United States District Court, W.D. Wisconsin
OPINION AND ORDER
WILLIAM M. CONLEY, District Judge
In this highly contentious lawsuit, plaintiff Epic Systems Corporation asserts a variety of federal and state law claims against defendants Tata Consultancy Services Limited and Tata America International Corporation, respectively, a much larger, India-based company and its smaller U.S. arm. Among other things, defendants provide information technology services to the U.S. healthcare industry, while Epic is a leading provider of software to this industry. Essentially, plaintiff claims that defendants accessed its web portal without authorization while servicing a mutual client, and then used information obtained to help develop their own competitive software product and for other improper purposes. Before the court are the parties’ cross-motions for partial summary judgment. (Dkt. ##195, 197.)
As noted by the court in earlier opinions and explained in greater detail below, plaintiff has compelling evidence of unauthorized access by a number of defendants’ employees over an extended period of time. Based on this and other undisputed evidence, the court will grant plaintiff partial summary judgment on breach of contract claims for failure to provide written notice of unauthorized access and failure to maintain the confidentiality of Epic information and documents. The court will also grant partial summary judgment to plaintiff under the first element of the Computer Fraud and Abuse Act, 19 U.S.C. §1030(g), finding a violation of the CFAA based on defendants’ unauthorized access. Finally, the court will grant plaintiff’s motion with respect to its claims under the Wisconsin Computer Crimes Act, Wis.Stat. § 943.70(2)(a), based on unauthorized access and sharing of password information. In all other respects, plaintiff’s motion for partial summary judgment will be denied for the reasons explained below.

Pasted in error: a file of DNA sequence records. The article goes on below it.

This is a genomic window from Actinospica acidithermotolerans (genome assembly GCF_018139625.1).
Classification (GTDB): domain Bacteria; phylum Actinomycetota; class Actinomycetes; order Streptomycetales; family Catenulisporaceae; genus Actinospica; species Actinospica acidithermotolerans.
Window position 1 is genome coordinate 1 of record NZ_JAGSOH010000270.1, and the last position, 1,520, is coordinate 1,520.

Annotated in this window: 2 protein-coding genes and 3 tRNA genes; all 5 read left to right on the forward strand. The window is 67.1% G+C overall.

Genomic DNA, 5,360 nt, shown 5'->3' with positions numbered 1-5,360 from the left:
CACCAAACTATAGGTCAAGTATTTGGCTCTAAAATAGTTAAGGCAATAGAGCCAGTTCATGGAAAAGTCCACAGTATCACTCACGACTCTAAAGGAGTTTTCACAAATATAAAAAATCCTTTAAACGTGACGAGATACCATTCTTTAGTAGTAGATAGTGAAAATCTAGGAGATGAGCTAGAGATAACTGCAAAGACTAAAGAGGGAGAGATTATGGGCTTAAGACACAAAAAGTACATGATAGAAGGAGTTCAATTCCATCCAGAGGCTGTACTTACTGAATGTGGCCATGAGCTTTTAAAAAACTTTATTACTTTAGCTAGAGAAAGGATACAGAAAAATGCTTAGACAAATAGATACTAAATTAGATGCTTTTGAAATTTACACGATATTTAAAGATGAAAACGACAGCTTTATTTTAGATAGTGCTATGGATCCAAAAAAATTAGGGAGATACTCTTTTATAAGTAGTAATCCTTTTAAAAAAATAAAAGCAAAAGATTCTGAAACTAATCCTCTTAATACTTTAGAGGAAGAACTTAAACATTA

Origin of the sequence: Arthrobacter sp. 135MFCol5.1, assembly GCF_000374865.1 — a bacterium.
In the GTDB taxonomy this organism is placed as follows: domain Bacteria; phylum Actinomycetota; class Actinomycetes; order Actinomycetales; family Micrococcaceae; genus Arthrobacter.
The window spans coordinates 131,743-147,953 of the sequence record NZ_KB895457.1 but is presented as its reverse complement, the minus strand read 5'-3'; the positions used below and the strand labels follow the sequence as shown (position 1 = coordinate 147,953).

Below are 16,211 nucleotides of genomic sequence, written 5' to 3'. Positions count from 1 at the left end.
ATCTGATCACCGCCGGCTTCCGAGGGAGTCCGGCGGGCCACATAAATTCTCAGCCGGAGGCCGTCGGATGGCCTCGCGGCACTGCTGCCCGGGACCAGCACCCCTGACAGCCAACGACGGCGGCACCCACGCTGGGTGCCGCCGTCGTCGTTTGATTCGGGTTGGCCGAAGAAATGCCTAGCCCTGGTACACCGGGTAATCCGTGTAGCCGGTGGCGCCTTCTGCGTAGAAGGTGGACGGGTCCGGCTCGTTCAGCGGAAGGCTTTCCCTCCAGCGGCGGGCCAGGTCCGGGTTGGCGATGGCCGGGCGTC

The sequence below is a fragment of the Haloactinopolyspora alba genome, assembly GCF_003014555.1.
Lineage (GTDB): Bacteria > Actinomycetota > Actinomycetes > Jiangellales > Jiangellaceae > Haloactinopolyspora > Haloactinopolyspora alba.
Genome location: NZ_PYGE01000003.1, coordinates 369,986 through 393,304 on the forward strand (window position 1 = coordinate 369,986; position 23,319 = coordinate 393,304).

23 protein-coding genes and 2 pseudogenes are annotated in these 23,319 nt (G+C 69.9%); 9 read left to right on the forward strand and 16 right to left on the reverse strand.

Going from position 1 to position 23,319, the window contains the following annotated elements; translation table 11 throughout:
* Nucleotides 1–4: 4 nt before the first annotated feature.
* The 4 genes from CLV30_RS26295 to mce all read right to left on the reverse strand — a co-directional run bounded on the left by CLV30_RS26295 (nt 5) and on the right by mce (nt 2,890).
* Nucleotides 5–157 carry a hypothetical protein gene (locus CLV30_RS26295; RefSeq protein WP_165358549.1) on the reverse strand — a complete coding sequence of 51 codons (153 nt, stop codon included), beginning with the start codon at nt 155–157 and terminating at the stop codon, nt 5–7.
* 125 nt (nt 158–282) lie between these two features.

In their motion, defendants correctly point out weaknesses in plaintiff’s evidence of improper use of the accessed documents, as opposed to improper access. Nonetheless, a reasonable jury could find improper use based on circumstantial evidence in this record. Accordingly, the court will deny defendants’ motion for partial summary judgment, save for plaintiff’s conversion claim, because the property at issue is not “chattel” as a matter of Wisconsin law.
A. The Parties and Key Third Parties
Epic Systems Corporation is a Wisconsin corporation with its headquarters in Verona, Wisconsin. Since its inception in 1979, Epic has developed, installed and supported an integrated suite of software used by hospitals, medical groups and other healthcare organizations. Epic’s software is recognized in the industry as a market leader, being used by an estimated 281, 000 physicians worldwide to manage the care and records of approximately 169 million patients. Epic itself now has approximately 9, 500 employees located in the United States.
Epic maintains a web portal called the “UserWeb, ” which contains product materials, updates, training materials and other documents detailing Epic’s software and its data model, as well as information on training, setup, support and operation, and details the features and configuration of Epic’s software. The UserWeb also contains discussion forums where Epic customers can communicate. Epic provides access to the UserWeb to customers, who then use information from the UserWeb to install, maintain and support its software. Epic also allows third-parties (such as consultants working for customers) to access information through Epic’s UserWeb web portal necessary to further implementation, integration or testing. Epic contends, however, that only a portion of the UserWeb is available to consultants working with a customer. Furthermore, it appears that consultants generally need to sign a UserWeb Access Agreement that expressly restricts their use of this information.